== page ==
THE BLOG

The Truth About What Sitting All Day Is Doing to You

06/05/2014 02:12 pm ET | Updated Aug 05, 2014
  • Dr. Sanjay Jain, MD Doctor, work-life expert, NY Times best selling author and keynote speaker
Jetta Productions via Getty Images

HE_sitting-at-work-thinkstock_s4x3_lgWe all know that exercise has a variety of valuable benefits. It helps you control your weight, strengthens your heart, and helps lower blood sugar levels and blood pressure, not to mention making you happier and sharper. If you meet national recommendations to exercise most days of the week for 30 or more minutes, you are probably reaping many of these rewards.

Exercising regularly is a great start, but what is becoming clearer is that what you do the rest of the day affects your health, too. Sitting all day at work or home can wreak havoc on your physical and mental health. Today, I would like tell you the truth about what sitting is doing to you, and what you can do to fight back.

Why Sitting Is So Easy

Most of us do not consider ourselves lazy. We get up to exercise, work hard all day, and take care of the home and family in the evenings and on weekends. If you are a typical American, though, you may spend the majority of your day sitting without even realizing it. From the time you get to work until the time you leave in the evening, you might barely move a muscle except during break and lunch times. Modern conveniences make this possible.

  • With cars and drive-throughs, you do not even need to get up to grab a meal.
  • Elevators and escalators allow you to get around the building without using stairs.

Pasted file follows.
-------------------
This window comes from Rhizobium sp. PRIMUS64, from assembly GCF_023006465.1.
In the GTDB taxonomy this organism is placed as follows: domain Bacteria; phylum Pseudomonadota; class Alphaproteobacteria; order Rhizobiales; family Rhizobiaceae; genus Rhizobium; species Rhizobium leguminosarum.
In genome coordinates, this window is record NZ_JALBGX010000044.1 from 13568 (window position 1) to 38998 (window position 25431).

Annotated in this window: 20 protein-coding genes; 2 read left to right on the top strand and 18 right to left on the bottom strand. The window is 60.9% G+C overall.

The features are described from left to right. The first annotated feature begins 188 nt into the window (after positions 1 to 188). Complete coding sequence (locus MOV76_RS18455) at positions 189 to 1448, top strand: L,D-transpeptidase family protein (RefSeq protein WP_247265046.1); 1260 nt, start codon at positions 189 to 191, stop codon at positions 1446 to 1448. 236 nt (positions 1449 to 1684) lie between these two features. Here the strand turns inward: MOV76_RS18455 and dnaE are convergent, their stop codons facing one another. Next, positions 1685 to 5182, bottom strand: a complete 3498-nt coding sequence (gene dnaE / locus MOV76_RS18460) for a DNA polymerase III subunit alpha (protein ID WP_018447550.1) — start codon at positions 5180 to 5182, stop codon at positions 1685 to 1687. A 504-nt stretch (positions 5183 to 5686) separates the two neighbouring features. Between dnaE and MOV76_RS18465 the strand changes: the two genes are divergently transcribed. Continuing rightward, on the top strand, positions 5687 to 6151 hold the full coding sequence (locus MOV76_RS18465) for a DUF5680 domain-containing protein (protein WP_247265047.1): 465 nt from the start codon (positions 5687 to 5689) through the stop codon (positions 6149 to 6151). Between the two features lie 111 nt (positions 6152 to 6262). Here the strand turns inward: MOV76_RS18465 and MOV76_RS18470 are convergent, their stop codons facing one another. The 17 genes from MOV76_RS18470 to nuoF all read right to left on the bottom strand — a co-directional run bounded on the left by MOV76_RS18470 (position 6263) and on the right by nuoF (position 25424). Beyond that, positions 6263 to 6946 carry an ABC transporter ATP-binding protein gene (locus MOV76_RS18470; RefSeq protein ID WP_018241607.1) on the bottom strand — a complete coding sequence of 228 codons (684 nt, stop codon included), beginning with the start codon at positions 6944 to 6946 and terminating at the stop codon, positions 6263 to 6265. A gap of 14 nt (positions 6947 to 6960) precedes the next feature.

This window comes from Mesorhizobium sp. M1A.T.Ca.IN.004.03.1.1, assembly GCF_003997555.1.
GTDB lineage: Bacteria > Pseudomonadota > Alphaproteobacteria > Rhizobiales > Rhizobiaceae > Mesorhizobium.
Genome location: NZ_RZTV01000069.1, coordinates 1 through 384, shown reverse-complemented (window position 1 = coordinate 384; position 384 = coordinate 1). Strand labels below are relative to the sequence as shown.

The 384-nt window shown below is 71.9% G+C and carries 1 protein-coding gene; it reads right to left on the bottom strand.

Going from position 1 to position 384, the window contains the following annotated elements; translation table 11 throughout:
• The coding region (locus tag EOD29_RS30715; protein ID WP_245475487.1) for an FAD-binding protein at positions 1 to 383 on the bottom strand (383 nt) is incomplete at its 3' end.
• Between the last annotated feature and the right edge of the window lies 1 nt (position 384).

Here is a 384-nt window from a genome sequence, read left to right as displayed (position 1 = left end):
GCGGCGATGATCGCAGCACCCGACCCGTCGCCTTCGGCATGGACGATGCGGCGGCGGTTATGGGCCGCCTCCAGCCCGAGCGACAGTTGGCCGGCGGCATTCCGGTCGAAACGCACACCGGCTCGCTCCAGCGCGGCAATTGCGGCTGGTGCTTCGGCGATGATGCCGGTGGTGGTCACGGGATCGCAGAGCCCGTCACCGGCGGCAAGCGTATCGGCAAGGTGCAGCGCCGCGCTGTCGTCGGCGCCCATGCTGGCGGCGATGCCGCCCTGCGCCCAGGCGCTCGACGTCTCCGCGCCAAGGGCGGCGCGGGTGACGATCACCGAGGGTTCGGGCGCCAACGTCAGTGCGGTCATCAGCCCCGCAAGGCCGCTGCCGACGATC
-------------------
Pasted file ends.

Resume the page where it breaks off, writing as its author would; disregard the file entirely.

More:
• Email and text messages let you conduct business without getting up to meet a colleague face-to-face.
  • Remote controls and now smartphones let you control the thermostat, television, and home alarm system without standing up.

Physical Effects of Sitting All Day

While these technologies can make life more comfortable and make work easier, they can sneakily be harming your health. First, when you sit all day, your metabolism is slower than if you are moving around periodically. Without the extra calorie burn, we can gain weight more easily.

We are just learning about many of the other effects of too much sitting. These are some of the likely harmful results of a sedentary lifestyle.

  • Higher levels of "bad" LDL cholesterol.
  • Lower levels of "good" HDL cholesterol.
  • Higher blood sugar levels, or less insulin sensitivity.
  • Higher blood pressure.

These effects can increase your risk for heart disease and Type 2 diabetes.

Psychological Effects of Sitting All Day

Have you ever sat nearly motionless for a couple of hours and noticed that you feel sleepy and lethargic? It is not your imagination. When you sit for so long, you do not get to benefit from having increased blood flow to your brain the way you do when you are moving. That can make you sleepy, less productive, and less alert.

In addition, sitting for too long, whether at home or at work, can make you more likely to become depressed. It is better to stand up and surround yourself with stimulating coworkers and caring friends and family members than to stay seated and isolated.

What You Can Do

Active breaks can help us all avoid the harmful effects of sitting all day. Take an active break at least once an hour, and remember that an active break can be effective even if it is as short as a minute or two.

  • Do squats, calf raises, or arm swings.
  • Walk around your office as you talk on the phone.
  • Take the stairs to the next floor when you use the bathroom at work.

With a bit of effort, we can reduce the negative effects of sitting all day and become happier and healthier.

YOU MAY LIKE